Pedestrian crosses Maple Street

A pedestrian crosses two lanes of one-way traffic on Maple Street near the Orange Street intersection in Manchester on Nov. 15, 2018. The city has announced a pilot program to reduce a portion of Maple Street to one lane, and add a dedicated bike lane, through mid-June.

MANCHESTER — City officials have approved a temporary pilot program for later this month designed to reduce speeds through an area known to some as the “Manchester Motor Speedway.”

Aldermen voted to support the temporary pilot program as a potential method to calm traffic in the area of Maple and Beech streets, where data shows 337 accidents were reported over a three-year period at 12 intersections along the Maple, Beech, and Union street corridors between Webster and Bridge streets in Manchester.

Later this month, a portion of Maple Street will be temporarily reduced to one travel lane, with accompanying bike lane. A neighborhood meeting will be held this Thursday, May 16, at 6 p.m. at Mount Carmel Rehabilitation and Nursing Center, 235 Myrtle St.

City traffic engineer Kristen Clarke told members of the Aldermanic Committee on Public Safety last week public works is scheduled to pave Maple Street between Pearl and North streets in mid-June.

“We realized that gave us an opportunity,” said Clarke. “We had a lot of discussions about different configurations for Maple Street. We want to see if narrowing to one lane with a bike lane on Maple Street reduces speeds. We have the opportunity next month to try striping with one lane before the paving is done to see what we may want to put back before paving.”

Later this month, public works will reduce the two vehicular travel lanes on Maple Street between Pearl and North streets down to one 14-foot wide vehicular travel lane and one 5-foot wide bicycle lane, with a 3-foot buffer between the bike lane and the parking lane.

“DPW staff and I will be on hand at the meeting Thursday to discuss the timing of this pilot project, as well as how it will be implemented and evaluated,” wrote Ward 2 Alderman Will Stewart over the weekend in an email to residents. “After the completion of the pilot project, a second neighborhood meeting will be held to get feedback on the temporary change and the impact it had on travel and the neighborhood.”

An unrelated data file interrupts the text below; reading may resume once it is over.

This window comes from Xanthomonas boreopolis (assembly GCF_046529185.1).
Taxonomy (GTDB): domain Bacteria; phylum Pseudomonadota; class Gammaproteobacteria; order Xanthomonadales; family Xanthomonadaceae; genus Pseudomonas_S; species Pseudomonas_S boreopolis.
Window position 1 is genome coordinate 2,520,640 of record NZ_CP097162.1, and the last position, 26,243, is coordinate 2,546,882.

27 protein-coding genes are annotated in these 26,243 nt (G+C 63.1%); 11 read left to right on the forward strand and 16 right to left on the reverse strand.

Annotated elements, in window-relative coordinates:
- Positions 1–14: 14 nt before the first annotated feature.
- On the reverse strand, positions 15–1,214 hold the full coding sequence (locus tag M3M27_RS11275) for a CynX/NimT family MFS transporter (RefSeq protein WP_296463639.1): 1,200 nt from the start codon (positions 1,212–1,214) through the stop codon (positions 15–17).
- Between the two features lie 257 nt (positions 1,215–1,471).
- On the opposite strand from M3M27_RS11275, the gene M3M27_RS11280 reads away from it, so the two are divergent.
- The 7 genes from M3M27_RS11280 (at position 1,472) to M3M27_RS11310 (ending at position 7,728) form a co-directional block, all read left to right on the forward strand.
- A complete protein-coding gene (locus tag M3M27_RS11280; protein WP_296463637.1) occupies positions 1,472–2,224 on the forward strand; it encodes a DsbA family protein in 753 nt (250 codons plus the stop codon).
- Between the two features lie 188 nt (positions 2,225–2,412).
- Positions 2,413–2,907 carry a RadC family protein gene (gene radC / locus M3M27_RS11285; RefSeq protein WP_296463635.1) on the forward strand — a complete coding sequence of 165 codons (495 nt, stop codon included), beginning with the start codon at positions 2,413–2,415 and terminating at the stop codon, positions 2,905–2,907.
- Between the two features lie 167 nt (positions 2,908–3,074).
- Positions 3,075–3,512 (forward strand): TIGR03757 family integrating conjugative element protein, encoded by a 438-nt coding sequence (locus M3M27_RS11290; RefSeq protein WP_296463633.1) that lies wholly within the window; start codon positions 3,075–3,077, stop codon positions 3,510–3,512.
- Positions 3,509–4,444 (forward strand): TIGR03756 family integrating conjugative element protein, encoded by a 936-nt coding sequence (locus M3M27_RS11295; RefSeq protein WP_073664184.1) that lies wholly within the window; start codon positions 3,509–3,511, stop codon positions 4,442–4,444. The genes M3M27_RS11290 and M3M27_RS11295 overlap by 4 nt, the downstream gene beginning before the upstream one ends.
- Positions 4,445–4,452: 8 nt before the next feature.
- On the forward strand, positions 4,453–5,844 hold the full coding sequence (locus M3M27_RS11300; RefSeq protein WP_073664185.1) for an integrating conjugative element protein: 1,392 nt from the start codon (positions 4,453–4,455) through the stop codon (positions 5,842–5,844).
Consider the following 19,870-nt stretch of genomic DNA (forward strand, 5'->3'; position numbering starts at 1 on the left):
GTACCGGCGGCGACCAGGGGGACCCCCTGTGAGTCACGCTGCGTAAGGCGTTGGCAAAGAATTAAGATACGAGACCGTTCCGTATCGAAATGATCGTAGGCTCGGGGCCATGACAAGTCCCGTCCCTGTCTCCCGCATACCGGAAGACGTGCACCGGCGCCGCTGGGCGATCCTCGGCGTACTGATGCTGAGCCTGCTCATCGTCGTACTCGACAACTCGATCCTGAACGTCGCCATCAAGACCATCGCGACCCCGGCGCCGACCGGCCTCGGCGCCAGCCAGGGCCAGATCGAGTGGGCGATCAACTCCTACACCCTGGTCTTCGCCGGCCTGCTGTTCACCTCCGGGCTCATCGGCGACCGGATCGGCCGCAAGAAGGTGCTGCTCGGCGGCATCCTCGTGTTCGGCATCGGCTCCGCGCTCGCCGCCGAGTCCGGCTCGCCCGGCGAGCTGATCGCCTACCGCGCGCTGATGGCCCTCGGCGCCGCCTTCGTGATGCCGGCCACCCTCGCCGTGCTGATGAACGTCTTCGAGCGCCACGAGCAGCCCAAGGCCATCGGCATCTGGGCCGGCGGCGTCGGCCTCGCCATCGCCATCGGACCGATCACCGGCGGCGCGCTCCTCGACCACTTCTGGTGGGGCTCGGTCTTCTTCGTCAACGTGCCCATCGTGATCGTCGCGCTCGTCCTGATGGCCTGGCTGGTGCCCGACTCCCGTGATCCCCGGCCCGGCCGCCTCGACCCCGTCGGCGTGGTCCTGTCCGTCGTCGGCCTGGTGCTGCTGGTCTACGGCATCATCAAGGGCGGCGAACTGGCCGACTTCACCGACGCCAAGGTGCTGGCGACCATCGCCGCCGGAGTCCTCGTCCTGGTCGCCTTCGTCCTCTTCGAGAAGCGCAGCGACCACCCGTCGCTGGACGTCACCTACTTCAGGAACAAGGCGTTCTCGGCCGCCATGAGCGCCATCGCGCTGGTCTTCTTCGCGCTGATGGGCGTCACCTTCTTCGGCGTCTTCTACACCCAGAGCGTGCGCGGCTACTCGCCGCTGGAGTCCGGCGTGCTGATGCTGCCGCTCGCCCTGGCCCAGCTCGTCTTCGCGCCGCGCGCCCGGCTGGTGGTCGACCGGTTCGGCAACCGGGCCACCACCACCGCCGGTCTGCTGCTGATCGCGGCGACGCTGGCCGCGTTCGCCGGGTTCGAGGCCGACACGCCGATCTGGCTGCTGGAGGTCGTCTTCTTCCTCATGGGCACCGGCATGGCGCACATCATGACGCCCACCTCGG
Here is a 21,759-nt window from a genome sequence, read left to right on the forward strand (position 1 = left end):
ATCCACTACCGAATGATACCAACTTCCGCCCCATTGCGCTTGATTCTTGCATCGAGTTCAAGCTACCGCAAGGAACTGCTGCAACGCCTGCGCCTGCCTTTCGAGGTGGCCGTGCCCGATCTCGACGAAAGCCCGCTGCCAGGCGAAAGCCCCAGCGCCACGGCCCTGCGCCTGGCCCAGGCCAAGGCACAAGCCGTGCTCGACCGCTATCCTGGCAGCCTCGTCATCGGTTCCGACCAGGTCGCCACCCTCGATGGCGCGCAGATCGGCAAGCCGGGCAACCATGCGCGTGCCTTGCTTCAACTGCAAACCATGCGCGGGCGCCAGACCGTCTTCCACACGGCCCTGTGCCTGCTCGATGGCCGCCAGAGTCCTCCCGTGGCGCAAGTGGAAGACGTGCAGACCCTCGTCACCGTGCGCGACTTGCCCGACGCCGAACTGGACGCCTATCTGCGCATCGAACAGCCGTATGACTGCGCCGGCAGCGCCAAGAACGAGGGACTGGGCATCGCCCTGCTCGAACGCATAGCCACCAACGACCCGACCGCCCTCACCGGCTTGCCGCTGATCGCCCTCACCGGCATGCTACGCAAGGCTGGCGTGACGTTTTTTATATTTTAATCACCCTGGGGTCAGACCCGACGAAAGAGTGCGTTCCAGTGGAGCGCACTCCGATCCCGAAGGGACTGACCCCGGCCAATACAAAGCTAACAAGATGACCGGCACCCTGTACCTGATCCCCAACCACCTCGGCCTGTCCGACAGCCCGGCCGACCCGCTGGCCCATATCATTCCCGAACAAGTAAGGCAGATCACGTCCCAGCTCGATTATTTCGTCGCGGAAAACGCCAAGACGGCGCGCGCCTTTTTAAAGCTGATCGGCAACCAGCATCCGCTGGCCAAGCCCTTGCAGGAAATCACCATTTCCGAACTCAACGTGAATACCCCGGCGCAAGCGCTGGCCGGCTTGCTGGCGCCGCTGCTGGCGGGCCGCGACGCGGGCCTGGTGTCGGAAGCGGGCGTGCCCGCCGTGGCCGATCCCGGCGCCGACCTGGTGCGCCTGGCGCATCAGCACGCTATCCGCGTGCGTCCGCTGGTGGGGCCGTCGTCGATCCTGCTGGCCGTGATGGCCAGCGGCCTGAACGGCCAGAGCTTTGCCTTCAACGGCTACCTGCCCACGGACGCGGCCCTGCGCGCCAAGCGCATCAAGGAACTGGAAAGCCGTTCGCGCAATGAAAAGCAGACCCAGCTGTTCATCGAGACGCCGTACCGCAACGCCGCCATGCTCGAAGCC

Earlier this year, city officials reviewed several redesign proposals for the Maple and Beech street areas.

The proposals included:

Option 1 — This option would see Maple and Beech streets remain one-way streets, but be reduced to one vehicular travel lane and one semi-protected bike lane. Traffic could only go as fast as vehicles in front of them.

Option 2 — This option would see Maple and Beech streets reverted back to two-way streets, as they were prior to 1974. Traffic could only go as fast as vehicles in front of them.

Option 3 — This option would see Maple and Beech streets remain one-way streets, but be reduced to one vehicular travel lane with bump-outs containing trees. Traffic could only go as fast as vehicles in front of them.

Option 4 — This option would see Maple and Beech remain as they currently are: one-way, two lane streets.

According to city planners, estimates peg the cost for option 1 between $50,000 and $75,000. The cost for option 3 is estimated to be between $250,000 and $300,000. No cost estimate was provided for option 2.

As previously reported by the New Hampshire Union Leader, data shows 84 crashes were reported along the Maple Street corridor over a three-year span from 2015-2017. Of the 84 crashes, 37 — or 44 percent — occurred at the signalized intersections of Webster, Blodget, and Bridge streets.

Over the same three-year period, 102 crashes were reported along the Beech Street corridor. Of these, 37 — or 36 percent — occurred at the signalized intersections of Webster, Blodget, and Bridge streets. Of the 102 crashes, 23 involved vehicles headed southbound on Beech Street attempting to turn from the wrong lane.

One hundred and fifty one crashes were reported along Union Street between January 2015 and December 2017. Of those, 32 percent — or 49 crashes — occurred at the signalized intersections of Webster and Bridge streets.

According to the report, the most common crash types at all three locations were running a red light, rear-end collisions and “left-turning traffic failing to yield to oncoming vehicles.”

Last summer city officials authorized some improvements, including improving visibility at the cross street intersections along Maple and Beech, and adding street markings on some particularly dangerous intersections.